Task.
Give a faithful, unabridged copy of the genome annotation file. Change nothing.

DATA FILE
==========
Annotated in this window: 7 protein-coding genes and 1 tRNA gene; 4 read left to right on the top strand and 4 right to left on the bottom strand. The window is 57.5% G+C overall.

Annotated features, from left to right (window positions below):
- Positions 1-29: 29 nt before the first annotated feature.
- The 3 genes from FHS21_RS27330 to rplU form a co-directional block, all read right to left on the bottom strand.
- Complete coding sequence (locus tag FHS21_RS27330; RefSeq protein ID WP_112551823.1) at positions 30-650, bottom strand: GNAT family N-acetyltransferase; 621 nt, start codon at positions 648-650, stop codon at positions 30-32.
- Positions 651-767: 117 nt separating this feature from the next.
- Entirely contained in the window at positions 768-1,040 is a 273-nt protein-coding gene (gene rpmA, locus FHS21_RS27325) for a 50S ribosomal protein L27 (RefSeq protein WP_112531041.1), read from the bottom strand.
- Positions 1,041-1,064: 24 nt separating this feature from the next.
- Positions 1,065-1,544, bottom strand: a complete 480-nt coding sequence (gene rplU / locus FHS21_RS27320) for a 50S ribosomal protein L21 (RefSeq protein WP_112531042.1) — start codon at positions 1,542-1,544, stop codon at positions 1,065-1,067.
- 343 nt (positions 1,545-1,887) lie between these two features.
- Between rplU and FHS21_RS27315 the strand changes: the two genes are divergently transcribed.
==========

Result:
Annotated in this window: 7 protein-coding genes and 1 tRNA gene; 4 read left to right on the top strand and 4 right to left on the bottom strand. The window is 57.5% G+C overall.

Annotated features, from left to right (window positions below):
- Positions 1-29: 29 nt before the first annotated feature.
- The 3 genes from FHS21_RS27330 to rplU form a co-directional block, all read right to left on the bottom strand.
- Complete coding sequence (locus tag FHS21_RS27330; RefSeq protein ID WP_112551823.1) at positions 30-650, bottom strand: GNAT family N-acetyltransferase; 621 nt, start codon at positions 648-650, stop codon at positions 30-32.
- Positions 651-767: 117 nt separating this feature from the next.
- Entirely contained in the window at positions 768-1,040 is a 273-nt protein-coding gene (gene rpmA, locus FHS21_RS27325) for a 50S ribosomal protein L27 (RefSeq protein WP_112531041.1), read from the bottom strand.
- Positions 1,041-1,064: 24 nt separating this feature from the next.
- Positions 1,065-1,544, bottom strand: a complete 480-nt coding sequence (gene rplU / locus FHS21_RS27320) for a 50S ribosomal protein L21 (RefSeq protein WP_112531042.1) — start codon at positions 1,542-1,544, stop codon at positions 1,065-1,067.
- 343 nt (positions 1,545-1,887) lie between these two features.
- Between rplU and FHS21_RS27315 the strand changes: the two genes are divergently transcribed.